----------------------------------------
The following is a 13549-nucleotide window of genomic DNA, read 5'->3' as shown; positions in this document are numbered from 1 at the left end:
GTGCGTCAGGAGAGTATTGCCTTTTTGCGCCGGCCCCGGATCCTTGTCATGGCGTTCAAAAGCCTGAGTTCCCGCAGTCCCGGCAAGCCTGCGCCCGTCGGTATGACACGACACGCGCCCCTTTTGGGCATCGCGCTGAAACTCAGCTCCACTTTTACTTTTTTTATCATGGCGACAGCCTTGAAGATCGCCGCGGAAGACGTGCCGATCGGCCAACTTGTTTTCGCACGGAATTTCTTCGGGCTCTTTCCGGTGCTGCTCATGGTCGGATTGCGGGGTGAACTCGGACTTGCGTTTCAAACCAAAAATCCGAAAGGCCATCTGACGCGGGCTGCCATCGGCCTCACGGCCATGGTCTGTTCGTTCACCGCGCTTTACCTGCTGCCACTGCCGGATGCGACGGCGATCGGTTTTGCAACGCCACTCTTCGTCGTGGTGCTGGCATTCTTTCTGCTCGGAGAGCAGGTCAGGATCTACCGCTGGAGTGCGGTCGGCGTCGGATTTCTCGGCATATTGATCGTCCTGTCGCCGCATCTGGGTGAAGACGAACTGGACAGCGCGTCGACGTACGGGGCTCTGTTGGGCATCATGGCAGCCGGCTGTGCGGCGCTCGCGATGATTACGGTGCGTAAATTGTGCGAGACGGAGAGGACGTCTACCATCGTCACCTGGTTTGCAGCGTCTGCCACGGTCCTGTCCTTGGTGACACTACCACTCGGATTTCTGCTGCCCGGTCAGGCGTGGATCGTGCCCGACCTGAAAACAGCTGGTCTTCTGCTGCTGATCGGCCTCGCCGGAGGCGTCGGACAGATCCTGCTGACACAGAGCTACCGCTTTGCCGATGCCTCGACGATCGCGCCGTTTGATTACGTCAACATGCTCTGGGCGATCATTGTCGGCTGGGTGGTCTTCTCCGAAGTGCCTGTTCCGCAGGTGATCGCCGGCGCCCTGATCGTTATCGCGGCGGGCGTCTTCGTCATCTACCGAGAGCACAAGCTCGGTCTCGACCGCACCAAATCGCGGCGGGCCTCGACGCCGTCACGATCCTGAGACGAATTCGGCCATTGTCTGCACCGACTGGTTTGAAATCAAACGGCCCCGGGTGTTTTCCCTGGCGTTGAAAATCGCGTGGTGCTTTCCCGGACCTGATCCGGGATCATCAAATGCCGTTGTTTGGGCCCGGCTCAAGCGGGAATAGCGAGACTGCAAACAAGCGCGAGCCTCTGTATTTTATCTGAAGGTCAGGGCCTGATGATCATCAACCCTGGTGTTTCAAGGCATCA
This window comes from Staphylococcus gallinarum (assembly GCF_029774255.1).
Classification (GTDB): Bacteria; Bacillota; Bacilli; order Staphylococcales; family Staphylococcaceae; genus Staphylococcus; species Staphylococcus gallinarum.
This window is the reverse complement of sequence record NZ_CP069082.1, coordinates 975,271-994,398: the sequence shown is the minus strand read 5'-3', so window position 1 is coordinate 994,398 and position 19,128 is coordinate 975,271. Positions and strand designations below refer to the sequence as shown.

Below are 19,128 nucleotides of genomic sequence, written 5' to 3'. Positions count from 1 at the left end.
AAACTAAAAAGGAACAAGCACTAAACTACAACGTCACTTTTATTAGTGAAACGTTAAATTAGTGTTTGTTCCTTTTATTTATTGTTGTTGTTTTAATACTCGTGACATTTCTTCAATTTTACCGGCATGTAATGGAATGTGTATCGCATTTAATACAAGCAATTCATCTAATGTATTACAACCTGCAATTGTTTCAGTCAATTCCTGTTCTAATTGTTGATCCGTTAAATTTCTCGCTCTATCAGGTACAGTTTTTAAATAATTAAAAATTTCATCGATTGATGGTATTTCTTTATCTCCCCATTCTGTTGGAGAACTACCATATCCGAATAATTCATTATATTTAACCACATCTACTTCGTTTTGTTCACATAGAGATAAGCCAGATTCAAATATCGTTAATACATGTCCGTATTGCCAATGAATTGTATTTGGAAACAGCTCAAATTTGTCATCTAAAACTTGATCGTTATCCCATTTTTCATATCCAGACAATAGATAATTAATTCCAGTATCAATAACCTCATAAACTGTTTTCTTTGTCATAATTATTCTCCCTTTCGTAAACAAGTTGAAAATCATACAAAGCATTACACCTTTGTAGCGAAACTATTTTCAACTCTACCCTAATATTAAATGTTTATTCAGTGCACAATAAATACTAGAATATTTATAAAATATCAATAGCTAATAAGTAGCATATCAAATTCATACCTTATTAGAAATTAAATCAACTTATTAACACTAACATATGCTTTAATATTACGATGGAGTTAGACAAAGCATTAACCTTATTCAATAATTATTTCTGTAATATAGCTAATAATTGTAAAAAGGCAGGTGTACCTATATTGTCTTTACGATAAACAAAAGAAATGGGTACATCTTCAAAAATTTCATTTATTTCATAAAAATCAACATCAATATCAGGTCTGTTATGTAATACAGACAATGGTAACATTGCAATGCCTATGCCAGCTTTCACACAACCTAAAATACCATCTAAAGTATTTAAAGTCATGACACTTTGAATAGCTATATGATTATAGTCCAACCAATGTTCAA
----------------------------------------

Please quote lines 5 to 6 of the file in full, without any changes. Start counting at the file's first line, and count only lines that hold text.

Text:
This window is the reverse complement of sequence record NZ_CP069082.1, coordinates 975,271-994,398: the sequence shown is the minus strand read 5'-3', so window position 1 is coordinate 994,398 and position 19,128 is coordinate 975,271. Positions and strand designations below refer to the sequence as shown.

Below are 19,128 nucleotides of genomic sequence, written 5' to 3'. Positions count from 1 at the left end.